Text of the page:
Indexed on: 09 Aug '17Published on: 09 Aug '17Published in: Oral health & preventive dentistry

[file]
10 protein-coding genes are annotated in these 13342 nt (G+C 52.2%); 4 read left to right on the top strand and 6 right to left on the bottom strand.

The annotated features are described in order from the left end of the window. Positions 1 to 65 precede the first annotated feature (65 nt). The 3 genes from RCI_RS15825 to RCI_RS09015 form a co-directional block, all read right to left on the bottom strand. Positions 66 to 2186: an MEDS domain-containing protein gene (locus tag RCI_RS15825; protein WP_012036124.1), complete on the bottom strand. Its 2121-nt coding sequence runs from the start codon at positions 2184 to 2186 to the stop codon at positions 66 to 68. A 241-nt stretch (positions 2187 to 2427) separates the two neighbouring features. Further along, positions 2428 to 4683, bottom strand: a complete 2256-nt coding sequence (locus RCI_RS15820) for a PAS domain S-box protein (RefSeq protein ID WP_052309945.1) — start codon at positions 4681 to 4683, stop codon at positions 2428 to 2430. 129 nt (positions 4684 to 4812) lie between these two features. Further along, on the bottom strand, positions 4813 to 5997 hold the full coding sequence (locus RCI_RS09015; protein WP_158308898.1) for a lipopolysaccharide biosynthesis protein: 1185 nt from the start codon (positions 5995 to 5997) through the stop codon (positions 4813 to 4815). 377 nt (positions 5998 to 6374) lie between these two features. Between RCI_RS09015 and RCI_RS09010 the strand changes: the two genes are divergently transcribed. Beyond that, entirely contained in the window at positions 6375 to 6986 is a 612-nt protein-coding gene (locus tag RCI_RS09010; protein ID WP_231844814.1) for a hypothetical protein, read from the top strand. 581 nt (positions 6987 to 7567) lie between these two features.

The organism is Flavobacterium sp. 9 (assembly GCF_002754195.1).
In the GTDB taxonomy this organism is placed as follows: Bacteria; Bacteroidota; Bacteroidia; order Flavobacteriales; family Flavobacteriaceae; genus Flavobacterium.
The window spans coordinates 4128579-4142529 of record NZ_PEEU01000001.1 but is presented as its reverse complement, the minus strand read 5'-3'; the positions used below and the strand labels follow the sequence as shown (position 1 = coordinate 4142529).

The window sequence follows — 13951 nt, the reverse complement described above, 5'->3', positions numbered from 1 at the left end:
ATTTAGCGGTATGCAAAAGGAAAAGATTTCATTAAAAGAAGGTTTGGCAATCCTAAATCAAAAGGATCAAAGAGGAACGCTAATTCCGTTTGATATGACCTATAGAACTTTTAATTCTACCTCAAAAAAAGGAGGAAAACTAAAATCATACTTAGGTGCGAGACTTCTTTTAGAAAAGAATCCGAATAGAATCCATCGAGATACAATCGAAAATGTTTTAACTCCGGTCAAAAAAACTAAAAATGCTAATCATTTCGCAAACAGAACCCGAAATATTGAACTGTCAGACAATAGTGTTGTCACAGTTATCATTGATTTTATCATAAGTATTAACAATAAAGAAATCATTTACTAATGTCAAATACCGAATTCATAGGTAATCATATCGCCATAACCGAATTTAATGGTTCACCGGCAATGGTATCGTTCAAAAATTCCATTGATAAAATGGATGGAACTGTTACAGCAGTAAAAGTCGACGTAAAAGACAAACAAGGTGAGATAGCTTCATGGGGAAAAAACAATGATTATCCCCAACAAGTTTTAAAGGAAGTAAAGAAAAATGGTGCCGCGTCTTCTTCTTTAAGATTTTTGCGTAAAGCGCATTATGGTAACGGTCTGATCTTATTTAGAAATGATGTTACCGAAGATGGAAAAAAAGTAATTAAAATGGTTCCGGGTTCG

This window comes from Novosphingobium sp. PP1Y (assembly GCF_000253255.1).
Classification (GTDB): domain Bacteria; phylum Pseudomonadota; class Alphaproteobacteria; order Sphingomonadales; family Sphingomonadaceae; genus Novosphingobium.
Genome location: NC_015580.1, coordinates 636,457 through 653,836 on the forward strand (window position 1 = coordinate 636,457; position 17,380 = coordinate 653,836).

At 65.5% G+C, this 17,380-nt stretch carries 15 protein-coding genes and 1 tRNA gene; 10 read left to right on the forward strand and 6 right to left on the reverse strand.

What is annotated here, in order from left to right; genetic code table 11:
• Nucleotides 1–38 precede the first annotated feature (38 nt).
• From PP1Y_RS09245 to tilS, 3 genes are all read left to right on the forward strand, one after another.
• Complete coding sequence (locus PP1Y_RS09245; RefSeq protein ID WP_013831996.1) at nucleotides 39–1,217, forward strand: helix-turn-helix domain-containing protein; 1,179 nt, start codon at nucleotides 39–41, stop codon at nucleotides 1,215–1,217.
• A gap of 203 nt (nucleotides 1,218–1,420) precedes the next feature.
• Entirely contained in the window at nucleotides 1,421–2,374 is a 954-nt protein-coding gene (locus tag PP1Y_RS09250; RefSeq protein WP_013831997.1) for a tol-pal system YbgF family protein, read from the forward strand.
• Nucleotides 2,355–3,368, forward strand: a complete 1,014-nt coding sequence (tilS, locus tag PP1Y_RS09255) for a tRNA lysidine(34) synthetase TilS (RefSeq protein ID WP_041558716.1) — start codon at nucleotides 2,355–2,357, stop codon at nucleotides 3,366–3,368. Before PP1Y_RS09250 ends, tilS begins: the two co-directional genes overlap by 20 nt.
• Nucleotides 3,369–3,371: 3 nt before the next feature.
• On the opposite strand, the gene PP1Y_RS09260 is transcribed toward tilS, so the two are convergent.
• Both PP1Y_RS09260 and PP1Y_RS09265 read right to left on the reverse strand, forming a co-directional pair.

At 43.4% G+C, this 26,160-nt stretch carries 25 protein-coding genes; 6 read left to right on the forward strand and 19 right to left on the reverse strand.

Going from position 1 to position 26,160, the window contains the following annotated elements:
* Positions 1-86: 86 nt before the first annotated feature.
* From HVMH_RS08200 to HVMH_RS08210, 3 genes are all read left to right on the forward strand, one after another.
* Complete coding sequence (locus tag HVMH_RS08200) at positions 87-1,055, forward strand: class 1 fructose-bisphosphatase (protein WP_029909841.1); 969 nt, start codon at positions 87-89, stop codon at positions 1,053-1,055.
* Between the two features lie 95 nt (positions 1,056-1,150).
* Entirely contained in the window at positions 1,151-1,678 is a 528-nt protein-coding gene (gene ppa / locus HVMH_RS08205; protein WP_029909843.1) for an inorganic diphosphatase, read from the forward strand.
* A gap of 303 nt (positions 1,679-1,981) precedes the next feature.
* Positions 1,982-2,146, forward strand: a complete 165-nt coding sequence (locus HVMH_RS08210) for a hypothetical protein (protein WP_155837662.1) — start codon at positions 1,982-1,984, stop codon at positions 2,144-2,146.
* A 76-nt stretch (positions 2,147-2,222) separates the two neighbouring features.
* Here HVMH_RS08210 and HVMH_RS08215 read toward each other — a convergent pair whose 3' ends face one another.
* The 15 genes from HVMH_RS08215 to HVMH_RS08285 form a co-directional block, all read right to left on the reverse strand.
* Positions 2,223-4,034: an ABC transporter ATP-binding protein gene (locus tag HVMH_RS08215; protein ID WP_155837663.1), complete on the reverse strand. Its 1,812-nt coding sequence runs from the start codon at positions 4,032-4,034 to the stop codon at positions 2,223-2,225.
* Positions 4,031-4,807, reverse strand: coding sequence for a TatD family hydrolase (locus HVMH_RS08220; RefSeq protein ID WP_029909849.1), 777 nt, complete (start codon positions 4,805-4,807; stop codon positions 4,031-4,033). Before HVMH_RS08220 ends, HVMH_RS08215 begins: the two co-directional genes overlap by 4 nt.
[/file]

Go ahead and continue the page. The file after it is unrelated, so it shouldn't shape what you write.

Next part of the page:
Along with calcium and phosphate ions, fluoride ions promote remineralisation of noncavitated carious lesions to form fluorapatite. However, the supply of calcium and phosphate ions from saliva may not be adequate for effective remineralisation in patients with high caries risk. Therefore, an additional supply of calcium and phosphate ions is mandatory to enhance effective remineralisation with fluoride ions. Several calcium- and phosphate-based remineralisation agents are available for clinical use. However, the nature of the incorporated calcium and phosphate ions and the method of their stabilisation are not similar. Therefore, this review summarises research findings on the enamel remineralisation potential of calcium- and phosphate-based remineralisation agents.Appropriate key words were used and the Pubmed electronic database was searched to retrieve articles. Screening through titles and abstracts identified relevant articles. Full text review of the identified relevant articles was performed and the significant findings were summarised and presented in this review.Several studies including laboratory-based studies, in situ and randomised controlled clinical trials showed casein phosphopeptide amorphous calcium phosphate (CPP-ACP)-containing remineralisation agents to have superior remineralisation potential compared to other forms of calcium- and phosphate-based remineralisation agents, such as functionalised tri-calcium phosphate (fTCP) and amorphous calcium phosphate (ACP).More long-term clinical studies are necessary to compare the enamel remineralisation potential of calcium- and phosphate-based agents that contain fTCP and ACP with those containing CPP-ACP. Additional well-designed randomised controlled clinical trials are also necessary to justify long-term clinical supplemental use of products containing CPP-ACP.